AKITA – Another effort is underway to pad UNESCO’s Intangible Cultural Heritage list with a tradition in which people dressed as god-like demons visit homes near the end of the year to bring good fortune.
The effort is led by the northeastern city of Oga, Akita Prefecture, which is renowned for the visits by the so-called Namahage deity. But it failed in an earlier bid to have the ancient custom registered by the U.N. body because a similar event in southwestern Japan was already on the list.
In Oga, young men wearing fierce-looking masks resembling imaginary demons known as oni and straw capes visit each house in a neighborhood block on New Year’s Eve and shout out questions to determine whether there are disobedient children or lazy persons inside. Wielding wooden knives, they scare children with their loud voices.
They are plied with food and drink and leave the house promising the family will be blessed with good health and fortune.
Such customs also exist in cities and towns in Iwate, Miyagi, Yamagata, Ishikawa, Saga, Kagoshima and Okinawa prefectures.
Eight municipalities from the seven prefectures and Oga formed a committee in 2014 to get UNESCO to list the custom. The Toshidon event on Shimokoshikijima Island in Kagoshima Prefecture, which is similar, was added to the list in 2009.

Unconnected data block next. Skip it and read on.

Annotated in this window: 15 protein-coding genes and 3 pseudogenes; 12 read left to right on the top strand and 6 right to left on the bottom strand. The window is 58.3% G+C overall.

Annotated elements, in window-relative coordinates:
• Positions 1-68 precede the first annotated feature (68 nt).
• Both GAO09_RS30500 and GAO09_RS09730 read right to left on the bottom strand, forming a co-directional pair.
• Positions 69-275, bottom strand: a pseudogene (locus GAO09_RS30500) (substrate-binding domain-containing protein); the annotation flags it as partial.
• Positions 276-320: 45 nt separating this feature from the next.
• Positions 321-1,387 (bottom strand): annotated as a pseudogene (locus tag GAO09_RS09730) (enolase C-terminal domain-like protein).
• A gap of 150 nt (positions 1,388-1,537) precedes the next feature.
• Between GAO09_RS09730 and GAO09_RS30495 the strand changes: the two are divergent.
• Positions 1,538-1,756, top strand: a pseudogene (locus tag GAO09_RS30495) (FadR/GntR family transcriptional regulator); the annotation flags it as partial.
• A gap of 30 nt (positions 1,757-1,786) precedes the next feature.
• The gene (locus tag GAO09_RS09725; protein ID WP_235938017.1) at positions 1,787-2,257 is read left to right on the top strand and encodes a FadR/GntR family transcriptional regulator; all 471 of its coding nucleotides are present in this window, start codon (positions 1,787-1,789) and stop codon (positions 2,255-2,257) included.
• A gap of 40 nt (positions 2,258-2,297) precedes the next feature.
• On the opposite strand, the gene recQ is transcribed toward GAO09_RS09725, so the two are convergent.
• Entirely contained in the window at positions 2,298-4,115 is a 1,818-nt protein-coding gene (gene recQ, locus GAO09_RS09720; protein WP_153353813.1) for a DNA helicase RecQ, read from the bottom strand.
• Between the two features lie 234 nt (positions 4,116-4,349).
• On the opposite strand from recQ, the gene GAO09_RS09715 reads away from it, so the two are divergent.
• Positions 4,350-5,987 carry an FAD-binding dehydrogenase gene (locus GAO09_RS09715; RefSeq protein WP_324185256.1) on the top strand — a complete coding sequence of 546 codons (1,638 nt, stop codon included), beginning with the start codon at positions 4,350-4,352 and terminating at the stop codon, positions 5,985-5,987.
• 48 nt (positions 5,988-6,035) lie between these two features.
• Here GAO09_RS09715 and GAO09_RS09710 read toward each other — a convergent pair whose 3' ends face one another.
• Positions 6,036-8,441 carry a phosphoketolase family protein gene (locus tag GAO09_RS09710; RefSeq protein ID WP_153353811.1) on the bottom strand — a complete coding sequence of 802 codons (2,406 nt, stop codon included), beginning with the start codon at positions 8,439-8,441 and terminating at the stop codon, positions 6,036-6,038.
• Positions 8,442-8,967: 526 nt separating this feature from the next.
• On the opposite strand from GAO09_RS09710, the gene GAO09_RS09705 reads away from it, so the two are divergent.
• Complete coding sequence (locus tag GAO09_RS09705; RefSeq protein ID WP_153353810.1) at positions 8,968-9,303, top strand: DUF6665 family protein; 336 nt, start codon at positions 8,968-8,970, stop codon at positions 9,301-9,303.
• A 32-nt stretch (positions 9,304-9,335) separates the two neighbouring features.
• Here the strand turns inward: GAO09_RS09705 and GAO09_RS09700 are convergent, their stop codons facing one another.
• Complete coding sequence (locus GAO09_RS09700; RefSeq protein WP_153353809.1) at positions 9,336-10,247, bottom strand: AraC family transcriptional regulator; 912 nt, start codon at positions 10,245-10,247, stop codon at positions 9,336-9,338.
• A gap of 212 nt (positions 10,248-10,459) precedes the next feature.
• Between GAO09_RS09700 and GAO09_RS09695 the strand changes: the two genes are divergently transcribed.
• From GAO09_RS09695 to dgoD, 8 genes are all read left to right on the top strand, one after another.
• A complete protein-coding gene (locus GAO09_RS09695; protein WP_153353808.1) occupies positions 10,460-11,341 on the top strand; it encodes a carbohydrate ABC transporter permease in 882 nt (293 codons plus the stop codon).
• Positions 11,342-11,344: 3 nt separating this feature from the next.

The government and the municipalities launched the campaign after a U.N. Educational, Scientific and Cultural Organization panel decided in 2011 not to list the Oga Namahage festival due to its similarity to the Toshidon event.
The committee hopes UNESCO will add the tradition to the list in 2016.
The tradition, however, faces challenges due to a decline in young people taking part in the events.
In Oga, some areas have had to stop the home visits because there are no single men available to dress up as Namahage. In the last fiscal year, nearly half of the 148 neighborhood blocks did not take part in the festival.
But some blocks have been able to resume the custom by allowing tourists or foreign students to participate.
Changing lifestyles in recent years has also led to changes in the tradition. More people prefer receiving Namahage demons around the entrance to their homes rather than allowing them inside because they do not want to sweep up the straw that falls from the costumes.
An official of the Oga municipal government expressed hope that adding the tradition to the UNESCO list will encourage people to keep it going.
“We hope local residents will feel proud of the tradition if it becomes part of UNESCO’s intangible cultural heritage and will be motivated to continue,” the official said.